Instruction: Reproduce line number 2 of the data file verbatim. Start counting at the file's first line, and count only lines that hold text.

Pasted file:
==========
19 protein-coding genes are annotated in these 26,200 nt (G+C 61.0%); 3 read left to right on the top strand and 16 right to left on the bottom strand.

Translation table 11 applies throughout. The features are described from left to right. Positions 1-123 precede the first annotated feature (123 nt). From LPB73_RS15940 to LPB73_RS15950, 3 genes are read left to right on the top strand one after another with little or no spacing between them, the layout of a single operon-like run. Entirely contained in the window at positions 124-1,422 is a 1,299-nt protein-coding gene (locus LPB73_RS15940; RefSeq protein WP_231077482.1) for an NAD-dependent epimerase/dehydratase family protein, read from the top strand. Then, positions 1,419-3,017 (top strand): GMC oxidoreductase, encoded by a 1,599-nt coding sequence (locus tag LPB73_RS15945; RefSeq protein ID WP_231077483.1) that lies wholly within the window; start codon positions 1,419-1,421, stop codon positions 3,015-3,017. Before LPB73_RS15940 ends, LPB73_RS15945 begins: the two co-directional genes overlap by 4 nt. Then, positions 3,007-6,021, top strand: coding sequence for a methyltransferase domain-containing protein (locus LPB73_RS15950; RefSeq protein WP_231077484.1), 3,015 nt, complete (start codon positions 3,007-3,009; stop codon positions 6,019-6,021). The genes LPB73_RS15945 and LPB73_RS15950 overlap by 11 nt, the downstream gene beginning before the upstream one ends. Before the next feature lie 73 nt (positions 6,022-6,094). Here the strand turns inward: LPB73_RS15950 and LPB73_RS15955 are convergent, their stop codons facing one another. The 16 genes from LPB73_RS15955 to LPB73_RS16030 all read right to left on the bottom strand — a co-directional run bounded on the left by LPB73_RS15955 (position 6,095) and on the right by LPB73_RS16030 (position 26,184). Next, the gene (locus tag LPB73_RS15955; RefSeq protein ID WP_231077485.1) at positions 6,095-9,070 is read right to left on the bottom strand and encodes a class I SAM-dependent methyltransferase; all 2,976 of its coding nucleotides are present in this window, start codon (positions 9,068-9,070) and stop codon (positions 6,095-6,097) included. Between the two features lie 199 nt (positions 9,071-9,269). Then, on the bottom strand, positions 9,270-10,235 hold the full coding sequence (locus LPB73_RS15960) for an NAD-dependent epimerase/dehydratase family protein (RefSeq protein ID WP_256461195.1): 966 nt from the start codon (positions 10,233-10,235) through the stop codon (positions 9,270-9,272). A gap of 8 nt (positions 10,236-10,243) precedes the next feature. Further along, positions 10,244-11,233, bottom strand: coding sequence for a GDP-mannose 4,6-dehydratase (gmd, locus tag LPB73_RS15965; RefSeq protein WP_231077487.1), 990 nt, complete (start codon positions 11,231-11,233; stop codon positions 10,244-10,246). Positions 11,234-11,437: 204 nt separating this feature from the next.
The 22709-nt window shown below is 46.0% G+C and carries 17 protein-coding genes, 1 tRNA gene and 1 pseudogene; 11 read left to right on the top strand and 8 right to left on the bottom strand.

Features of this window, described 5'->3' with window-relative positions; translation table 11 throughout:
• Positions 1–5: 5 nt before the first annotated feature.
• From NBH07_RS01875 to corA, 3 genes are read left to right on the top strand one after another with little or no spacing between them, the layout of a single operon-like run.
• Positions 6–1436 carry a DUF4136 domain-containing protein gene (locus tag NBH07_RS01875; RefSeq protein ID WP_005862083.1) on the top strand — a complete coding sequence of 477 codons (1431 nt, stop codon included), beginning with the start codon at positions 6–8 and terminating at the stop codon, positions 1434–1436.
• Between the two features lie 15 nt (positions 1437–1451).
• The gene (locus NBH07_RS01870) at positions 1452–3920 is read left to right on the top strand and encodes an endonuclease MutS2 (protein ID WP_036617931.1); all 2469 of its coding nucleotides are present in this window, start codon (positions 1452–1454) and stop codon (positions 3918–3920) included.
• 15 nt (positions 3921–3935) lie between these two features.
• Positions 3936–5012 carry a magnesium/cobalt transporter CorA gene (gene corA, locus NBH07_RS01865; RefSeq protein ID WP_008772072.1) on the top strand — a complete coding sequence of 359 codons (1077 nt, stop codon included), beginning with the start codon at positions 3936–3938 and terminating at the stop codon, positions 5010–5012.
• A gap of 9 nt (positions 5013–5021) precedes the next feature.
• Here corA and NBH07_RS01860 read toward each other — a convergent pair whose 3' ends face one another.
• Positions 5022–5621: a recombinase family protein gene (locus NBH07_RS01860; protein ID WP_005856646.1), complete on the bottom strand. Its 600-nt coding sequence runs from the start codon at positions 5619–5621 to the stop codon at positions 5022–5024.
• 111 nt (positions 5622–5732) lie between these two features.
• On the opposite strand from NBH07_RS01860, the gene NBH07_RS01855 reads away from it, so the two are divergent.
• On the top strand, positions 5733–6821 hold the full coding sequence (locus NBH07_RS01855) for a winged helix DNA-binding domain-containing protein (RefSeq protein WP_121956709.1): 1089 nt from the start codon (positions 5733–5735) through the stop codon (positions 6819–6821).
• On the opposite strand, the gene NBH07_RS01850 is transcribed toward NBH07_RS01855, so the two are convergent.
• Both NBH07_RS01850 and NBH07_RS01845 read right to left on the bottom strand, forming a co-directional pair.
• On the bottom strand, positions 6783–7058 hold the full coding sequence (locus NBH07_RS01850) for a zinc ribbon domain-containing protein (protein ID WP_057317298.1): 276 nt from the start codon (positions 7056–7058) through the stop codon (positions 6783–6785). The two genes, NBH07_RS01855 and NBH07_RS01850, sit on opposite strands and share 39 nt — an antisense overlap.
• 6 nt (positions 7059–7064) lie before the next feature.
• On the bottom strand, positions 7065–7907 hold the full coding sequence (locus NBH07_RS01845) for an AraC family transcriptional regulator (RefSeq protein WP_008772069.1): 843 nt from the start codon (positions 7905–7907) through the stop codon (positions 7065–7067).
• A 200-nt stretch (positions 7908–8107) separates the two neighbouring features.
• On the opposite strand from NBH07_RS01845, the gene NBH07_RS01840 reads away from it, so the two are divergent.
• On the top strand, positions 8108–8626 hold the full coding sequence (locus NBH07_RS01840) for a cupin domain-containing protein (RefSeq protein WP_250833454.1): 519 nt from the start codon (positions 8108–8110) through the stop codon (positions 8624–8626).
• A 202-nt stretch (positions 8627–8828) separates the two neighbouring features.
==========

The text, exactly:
Translation table 11 applies throughout. The features are described from left to right. Positions 1-123 precede the first annotated feature (123 nt). From LPB73_RS15940 to LPB73_RS15950, 3 genes are read left to right on the top strand one after another with little or no spacing between them, the layout of a single operon-like run. Entirely contained in the window at positions 124-1,422 is a 1,299-nt protein-coding gene (locus LPB73_RS15940; RefSeq protein WP_231077482.1) for an NAD-dependent epimerase/dehydratase family protein, read from the top strand. Then, positions 1,419-3,017 (top strand): GMC oxidoreductase, encoded by a 1,599-nt coding sequence (locus tag LPB73_RS15945; RefSeq protein ID WP_231077483.1) that lies wholly within the window; start codon positions 1,419-1,421, stop codon positions 3,015-3,017. Before LPB73_RS15940 ends, LPB73_RS15945 begins: the two co-directional genes overlap by 4 nt. Then, positions 3,007-6,021, top strand: coding sequence for a methyltransferase domain-containing protein (locus LPB73_RS15950; RefSeq protein WP_231077484.1), 3,015 nt, complete (start codon positions 3,007-3,009; stop codon positions 6,019-6,021). The genes LPB73_RS15945 and LPB73_RS15950 overlap by 11 nt, the downstream gene beginning before the upstream one ends. Before the next feature lie 73 nt (positions 6,022-6,094). Here the strand turns inward: LPB73_RS15950 and LPB73_RS15955 are convergent, their stop codons facing one another. The 16 genes from LPB73_RS15955 to LPB73_RS16030 all read right to left on the bottom strand — a co-directional run bounded on the left by LPB73_RS15955 (position 6,095) and on the right by LPB73_RS16030 (position 26,184). Next, the gene (locus tag LPB73_RS15955; RefSeq protein ID WP_231077485.1) at positions 6,095-9,070 is read right to left on the bottom strand and encodes a class I SAM-dependent methyltransferase; all 2,976 of its coding nucleotides are present in this window, start codon (positions 9,068-9,070) and stop codon (positions 6,095-6,097) included. Between the two features lie 199 nt (positions 9,071-9,269). Then, on the bottom strand, positions 9,270-10,235 hold the full coding sequence (locus LPB73_RS15960) for an NAD-dependent epimerase/dehydratase family protein (RefSeq protein ID WP_256461195.1): 966 nt from the start codon (positions 10,233-10,235) through the stop codon (positions 9,270-9,272). A gap of 8 nt (positions 10,236-10,243) precedes the next feature. Further along, positions 10,244-11,233, bottom strand: coding sequence for a GDP-mannose 4,6-dehydratase (gmd, locus tag LPB73_RS15965; RefSeq protein WP_231077487.1), 990 nt, complete (start codon positions 11,231-11,233; stop codon positions 10,244-10,246). Positions 11,234-11,437: 204 nt separating this feature from the next.